Hilary Devine, Adrian Peralta-Alva, Hoda Selim, Preya Sharma, Ludger Wocken, and Luc Eyraud
The Covid-19 pandemic has aggravated the tension between large development needs in infrastructure and scarce public resources. To alleviate this tension and promote a strong and job-rich recovery from the crisis, Africa needs to mobilize more financing from and to the private sector.
Ms. Dora Benedek, Mr. Edward R Gemayel, Mr. Abdelhak S Senhadji, and Alexander F. Tieman
The COVID-19 pandemic hit countries’ development agendas hard. The ensuing recession has pushed millions into extreme poverty and has shrunk government resources available for spending on achieving the United Nations Sustainable Development Goals (SDGs). This Staff Discussion Note assesses the current state of play on funding SDGs in five key development areas: education, health, roads, electricity, and water and sanitation, using a newly developed dynamic macroeconomic framework.
Nicoletta Batini, Mario di Serio, Matteo Fragetta, and Mr. Giovanni Melina
This paper estimates multipliers for spending in clean energy and biodiversity conservation to help inform stimulus measures for a post-COVID-19 sustainable recovery. Using a new international dataset, part of which was especially assembled for this analysis, we find that every dollar spent on key carbon-neutral or carbon-sink activities—from zero-emission power plants to the protection of wildlife and ecosystems—can generate more than a dollar’s worth of economic activity. The estimated multipliers associated with green spending are about 2 to 7 times larger than those associated with non-eco-friendly expenditure, depending on sectors, technologies and horizons. These findings survive several robustness checks and suggest that ‘building back better’ could be a win-win for economies and the planet.
International Monetary Fund. Asia and Pacific Dept
This 2019 Article IV Consultation with Cambodia discusses stable macroeconomic environment, strong growth and ongoing structural reforms have contributed to significant progress toward Sustainable Development Goals (SDGs). However, uncertainties including slower global growth and potential suspension of preferential market access under the Everything but Arms (EBA) scheme highlight the importance of maintaining macroeconomic stability while meeting still large development needs, addressing elevated financial sector vulnerabilities, and accelerating structural reforms. Continued strong revenue mobilization efforts and a prudent fiscal stance supported by restraining nondevelopment current spending will allow additional spending to address development needs. Expenditures should be oriented toward supporting inclusive growth through priority infrastructure investment, as well as health and education spending. Policies should be geared toward addressing sizeable spending needs to reach SDG targets in health, education and infrastructure, with support from the private sector and international donors. Accelerated implementation of structural reforms is needed to remove structural constraints to growth, correct external imbalances, address governance and corruption weaknesses and promote sustainable and inclusive development.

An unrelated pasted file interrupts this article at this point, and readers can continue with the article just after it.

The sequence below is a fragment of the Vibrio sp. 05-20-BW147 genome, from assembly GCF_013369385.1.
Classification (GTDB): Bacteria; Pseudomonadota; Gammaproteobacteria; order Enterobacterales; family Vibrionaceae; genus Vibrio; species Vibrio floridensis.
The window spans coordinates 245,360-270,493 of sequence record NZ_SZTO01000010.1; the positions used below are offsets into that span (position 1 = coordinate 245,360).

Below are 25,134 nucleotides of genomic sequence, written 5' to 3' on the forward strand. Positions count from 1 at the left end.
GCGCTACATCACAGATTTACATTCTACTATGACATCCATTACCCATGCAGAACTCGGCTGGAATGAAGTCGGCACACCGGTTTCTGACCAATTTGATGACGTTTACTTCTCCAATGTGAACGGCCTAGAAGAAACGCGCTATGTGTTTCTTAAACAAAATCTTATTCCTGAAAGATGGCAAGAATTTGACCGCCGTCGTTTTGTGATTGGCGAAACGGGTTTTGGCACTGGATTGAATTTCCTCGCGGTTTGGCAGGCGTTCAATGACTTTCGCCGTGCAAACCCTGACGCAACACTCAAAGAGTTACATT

This paper documents the additional spending that is required for sub-Saharan Africa (SSA) to achieve meaningful progress in SDGs by 2030. Benin and Rwanda are presented in detail through case studies. The main lessons are: i) average additional spending across SSA is significant, at 19 percent of GDP in 2030; ii) countries must prioritize their development objectives according to their capacity to deliver satisfactory outcomes, iii) financing strategies should articulate multiple sources given the scale of additional spending, and iv) strong national ownership of SDGs is key and should be reflected in long-term development plans and medium-term policy commitments.